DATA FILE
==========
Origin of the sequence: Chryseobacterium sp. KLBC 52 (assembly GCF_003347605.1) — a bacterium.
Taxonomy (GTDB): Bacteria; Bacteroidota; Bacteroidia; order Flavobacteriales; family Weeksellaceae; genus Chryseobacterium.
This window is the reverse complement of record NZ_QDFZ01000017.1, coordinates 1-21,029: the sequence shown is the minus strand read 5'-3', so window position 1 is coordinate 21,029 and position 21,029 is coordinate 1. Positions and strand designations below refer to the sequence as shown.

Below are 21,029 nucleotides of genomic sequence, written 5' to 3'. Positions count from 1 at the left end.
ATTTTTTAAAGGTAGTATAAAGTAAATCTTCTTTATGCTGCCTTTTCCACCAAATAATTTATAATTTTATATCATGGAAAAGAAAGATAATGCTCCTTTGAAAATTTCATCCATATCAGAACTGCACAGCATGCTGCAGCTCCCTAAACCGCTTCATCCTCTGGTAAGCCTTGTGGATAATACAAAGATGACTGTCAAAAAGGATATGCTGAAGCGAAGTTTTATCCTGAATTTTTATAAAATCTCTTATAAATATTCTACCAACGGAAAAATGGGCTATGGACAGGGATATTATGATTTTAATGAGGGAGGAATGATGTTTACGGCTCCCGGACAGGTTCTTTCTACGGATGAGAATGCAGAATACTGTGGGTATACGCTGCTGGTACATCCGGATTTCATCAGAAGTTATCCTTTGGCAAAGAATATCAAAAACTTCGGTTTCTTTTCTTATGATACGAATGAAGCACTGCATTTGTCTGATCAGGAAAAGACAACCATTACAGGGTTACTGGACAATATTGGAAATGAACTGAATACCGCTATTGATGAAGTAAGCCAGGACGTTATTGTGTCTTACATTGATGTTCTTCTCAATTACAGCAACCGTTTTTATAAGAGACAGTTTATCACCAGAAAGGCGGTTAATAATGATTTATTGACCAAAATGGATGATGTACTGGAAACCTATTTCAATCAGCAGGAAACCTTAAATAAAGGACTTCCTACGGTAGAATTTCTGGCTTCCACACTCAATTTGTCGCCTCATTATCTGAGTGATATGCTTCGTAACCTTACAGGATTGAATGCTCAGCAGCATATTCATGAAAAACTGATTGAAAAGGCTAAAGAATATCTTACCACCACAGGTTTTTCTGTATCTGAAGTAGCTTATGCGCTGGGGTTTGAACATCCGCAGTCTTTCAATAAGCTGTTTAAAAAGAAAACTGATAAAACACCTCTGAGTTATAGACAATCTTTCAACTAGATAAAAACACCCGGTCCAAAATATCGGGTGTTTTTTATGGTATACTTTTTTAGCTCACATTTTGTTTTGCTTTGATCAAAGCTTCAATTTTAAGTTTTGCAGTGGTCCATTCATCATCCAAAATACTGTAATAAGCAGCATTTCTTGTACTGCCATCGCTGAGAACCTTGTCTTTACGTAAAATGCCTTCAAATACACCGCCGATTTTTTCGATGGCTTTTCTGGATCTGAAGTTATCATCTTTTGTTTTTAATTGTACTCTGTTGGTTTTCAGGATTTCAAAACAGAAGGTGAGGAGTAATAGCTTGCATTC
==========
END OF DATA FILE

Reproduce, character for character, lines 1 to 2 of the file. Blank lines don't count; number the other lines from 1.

Origin of the sequence: Chryseobacterium sp. KLBC 52 (assembly GCF_003347605.1) — a bacterium.
Taxonomy (GTDB): Bacteria; Bacteroidota; Bacteroidia; order Flavobacteriales; family Weeksellaceae; genus Chryseobacterium.